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Substitutes for Sodium Nitrite in Food

author image Maura Shenker
Maura Shenker is a certified holistic nutritionist and health counselor who started her writing career in 2010. She leads group workshops, counsels individual clients and blogs about diet and lifestyle choices. She holds a Bachelor of Fine Arts from the Rhode Island School of Design, a Master of Fine Arts from The Ohio State University and is a graduate of the Institute for Integrative Nutrition.
Substitutes for Sodium Nitrite in Food
Dried meat hanging up. Photo Credit tumdee/iStock/Getty Images


Sodium nitrite is used in curing meats to preserve color, add flavor, prevent fats from going rancid and stop botulism spores from becoming toxic. For example, a roasted leg of pork is brown, but add sodium nitrite and it becomes ham - pink, salty with a totally different flavor. Sodium nitrite can not be used in any product labeled organic, so natural alternatives are becoming more important to the meat industry.

Sea Salt

A salt brine is made from water, sea salt and vinegar. Meat is cured in brine for at least 6 days, with no refrigeration needed. This is the oldest and least expensive way to cure meat, and doesn't require any specialized equipment. You can change the flavor of the brine by using different types of vinegar or various salts and by adding seasonings. Sea salts have distinct flavors depending on which body of water they are from - different mineral contents affect color and taste.

Salt, Sugar and Saltpeter

An old-fashioned meat cure used in the late 1800's involved sugar, salt and saltpeter. This dry rub must be done in very cold temperatures. Salt provides the cure, sugar adds flavor and stops the salt from hardening the meat, preserving the texture and saltpeter enhances the red color. Use only non-iodized salt, such as kosher or canning salt and make sure the temperature doesn't fall below 38 degrees Fahrenheit, or the salt will not fully penetrate the meat.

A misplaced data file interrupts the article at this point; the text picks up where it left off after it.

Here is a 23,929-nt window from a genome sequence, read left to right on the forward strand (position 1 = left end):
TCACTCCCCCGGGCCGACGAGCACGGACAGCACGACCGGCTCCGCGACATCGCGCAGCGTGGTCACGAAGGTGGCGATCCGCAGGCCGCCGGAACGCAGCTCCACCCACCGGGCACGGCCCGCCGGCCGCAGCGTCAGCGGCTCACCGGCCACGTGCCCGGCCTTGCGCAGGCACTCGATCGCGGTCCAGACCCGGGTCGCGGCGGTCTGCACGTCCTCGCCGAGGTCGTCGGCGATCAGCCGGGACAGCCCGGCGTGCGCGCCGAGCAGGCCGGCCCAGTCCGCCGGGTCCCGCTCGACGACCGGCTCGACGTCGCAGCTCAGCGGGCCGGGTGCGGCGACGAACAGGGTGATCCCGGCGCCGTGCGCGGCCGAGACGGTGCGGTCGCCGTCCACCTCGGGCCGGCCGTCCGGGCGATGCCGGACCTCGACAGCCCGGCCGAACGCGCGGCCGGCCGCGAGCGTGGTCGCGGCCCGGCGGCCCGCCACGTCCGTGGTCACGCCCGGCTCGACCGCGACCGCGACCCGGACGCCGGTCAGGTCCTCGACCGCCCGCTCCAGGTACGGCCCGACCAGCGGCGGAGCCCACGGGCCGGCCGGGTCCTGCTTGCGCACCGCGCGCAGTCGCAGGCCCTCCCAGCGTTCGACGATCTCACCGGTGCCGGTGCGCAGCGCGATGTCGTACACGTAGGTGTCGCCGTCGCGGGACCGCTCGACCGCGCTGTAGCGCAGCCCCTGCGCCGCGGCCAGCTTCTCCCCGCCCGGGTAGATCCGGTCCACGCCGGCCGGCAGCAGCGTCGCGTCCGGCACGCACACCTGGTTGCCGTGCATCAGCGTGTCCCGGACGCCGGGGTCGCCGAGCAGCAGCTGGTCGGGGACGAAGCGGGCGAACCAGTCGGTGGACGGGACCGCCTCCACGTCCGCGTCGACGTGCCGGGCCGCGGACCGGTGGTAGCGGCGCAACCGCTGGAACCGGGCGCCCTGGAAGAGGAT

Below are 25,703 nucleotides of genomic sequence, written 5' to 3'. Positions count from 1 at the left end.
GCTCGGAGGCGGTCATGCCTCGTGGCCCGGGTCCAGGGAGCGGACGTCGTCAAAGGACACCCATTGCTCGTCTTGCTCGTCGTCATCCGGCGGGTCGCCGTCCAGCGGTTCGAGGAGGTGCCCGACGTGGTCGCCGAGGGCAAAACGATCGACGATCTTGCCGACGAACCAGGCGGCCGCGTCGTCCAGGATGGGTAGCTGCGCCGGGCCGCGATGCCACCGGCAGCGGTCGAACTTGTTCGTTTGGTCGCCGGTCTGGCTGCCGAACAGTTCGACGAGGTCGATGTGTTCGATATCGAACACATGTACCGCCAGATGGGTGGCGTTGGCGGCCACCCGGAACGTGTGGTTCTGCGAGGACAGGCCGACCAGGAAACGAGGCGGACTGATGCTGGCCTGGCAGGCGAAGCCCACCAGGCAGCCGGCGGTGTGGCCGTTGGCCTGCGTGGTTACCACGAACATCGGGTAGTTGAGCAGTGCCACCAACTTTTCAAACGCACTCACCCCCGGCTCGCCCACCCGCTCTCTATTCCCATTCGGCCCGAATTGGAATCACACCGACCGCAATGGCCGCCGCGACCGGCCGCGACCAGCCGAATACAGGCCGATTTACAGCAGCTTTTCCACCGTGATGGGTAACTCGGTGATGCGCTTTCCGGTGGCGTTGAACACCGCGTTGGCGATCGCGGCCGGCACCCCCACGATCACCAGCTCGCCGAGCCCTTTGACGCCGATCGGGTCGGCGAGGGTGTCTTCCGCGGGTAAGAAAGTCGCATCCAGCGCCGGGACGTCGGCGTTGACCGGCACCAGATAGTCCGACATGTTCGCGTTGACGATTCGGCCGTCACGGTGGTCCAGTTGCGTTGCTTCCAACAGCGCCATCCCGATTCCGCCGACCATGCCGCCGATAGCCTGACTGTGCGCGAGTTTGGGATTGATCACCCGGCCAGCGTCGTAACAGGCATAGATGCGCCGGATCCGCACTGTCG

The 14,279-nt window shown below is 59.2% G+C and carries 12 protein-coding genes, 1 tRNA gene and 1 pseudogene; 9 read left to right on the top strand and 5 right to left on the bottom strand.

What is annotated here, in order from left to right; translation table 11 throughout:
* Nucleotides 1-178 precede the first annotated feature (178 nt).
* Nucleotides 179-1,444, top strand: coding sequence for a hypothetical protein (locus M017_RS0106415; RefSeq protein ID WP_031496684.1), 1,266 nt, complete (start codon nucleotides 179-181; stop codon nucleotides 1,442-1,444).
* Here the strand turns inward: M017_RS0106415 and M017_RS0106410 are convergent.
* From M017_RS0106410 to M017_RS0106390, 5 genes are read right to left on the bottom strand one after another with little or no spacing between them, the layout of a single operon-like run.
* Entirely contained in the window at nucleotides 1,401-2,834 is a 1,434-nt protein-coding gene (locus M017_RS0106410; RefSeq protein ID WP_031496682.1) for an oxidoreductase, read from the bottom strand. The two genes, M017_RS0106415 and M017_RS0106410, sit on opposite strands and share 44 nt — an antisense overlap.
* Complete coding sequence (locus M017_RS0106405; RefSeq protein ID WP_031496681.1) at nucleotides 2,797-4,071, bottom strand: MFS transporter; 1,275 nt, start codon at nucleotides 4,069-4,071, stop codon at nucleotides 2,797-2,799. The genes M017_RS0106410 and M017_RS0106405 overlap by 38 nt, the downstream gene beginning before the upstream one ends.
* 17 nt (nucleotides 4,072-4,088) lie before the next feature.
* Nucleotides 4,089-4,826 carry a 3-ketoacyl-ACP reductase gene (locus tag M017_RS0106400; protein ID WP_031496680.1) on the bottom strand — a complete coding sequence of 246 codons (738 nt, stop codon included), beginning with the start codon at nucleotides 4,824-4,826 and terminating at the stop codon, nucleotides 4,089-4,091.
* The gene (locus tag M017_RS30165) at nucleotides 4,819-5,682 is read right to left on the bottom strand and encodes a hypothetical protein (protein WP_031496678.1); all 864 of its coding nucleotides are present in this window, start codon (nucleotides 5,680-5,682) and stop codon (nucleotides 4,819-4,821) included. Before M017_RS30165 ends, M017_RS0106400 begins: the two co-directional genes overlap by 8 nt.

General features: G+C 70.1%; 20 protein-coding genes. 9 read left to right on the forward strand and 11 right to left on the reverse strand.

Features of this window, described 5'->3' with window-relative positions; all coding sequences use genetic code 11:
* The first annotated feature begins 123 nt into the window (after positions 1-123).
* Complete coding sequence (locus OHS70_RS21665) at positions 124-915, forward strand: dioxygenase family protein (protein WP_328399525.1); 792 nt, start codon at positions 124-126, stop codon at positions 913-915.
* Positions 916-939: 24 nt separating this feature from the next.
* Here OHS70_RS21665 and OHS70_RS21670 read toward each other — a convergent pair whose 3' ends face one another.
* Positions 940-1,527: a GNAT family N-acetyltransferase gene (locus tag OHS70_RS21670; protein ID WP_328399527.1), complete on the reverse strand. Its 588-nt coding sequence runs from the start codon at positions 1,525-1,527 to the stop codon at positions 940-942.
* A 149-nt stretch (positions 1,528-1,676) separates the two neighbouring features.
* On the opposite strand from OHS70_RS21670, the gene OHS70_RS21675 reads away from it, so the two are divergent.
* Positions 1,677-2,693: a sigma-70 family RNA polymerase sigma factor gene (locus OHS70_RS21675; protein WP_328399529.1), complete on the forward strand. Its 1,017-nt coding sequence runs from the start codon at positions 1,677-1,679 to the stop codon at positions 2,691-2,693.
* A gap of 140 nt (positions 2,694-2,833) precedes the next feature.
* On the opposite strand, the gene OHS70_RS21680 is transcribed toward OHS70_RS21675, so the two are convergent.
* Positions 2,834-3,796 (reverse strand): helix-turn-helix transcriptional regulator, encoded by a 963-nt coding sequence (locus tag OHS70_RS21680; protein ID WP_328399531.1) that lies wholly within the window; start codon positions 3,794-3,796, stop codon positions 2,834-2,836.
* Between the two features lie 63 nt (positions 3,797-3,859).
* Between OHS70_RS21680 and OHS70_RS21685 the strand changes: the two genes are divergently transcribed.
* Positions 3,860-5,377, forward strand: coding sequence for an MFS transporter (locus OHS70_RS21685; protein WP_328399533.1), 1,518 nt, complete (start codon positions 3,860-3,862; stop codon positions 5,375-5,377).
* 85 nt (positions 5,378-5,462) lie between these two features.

Sodium Alginate and Calcium Lactate

This is a two-part system that uses sodium alginate, made from brown seaweed, and calcium lactate, a dairy product, to bind together meat products. Using this system is a cost-effective method that doesn't use salt or phosphates and can be used for all types of meats, including fish. This is an industrial process and not suitable for home chef, as it requires equipment and chemicals not readily available to the general public.

Celery Juice

Celery juice concentrate is a vegetable product, but has a significant amount of naturally occurring nitrate. Celery juice has very little pigment and a mild taste that does not detract from the meat's flavor. Furthermore, celery juice or celery salt may be listed as natural flavoring on meat product labels. Although there are still nitrates present, your body reacts differently to natural vs. synthetic nitrates. For example, celery salt also contains high levels of antioxidants, which help your body process the nitrates.

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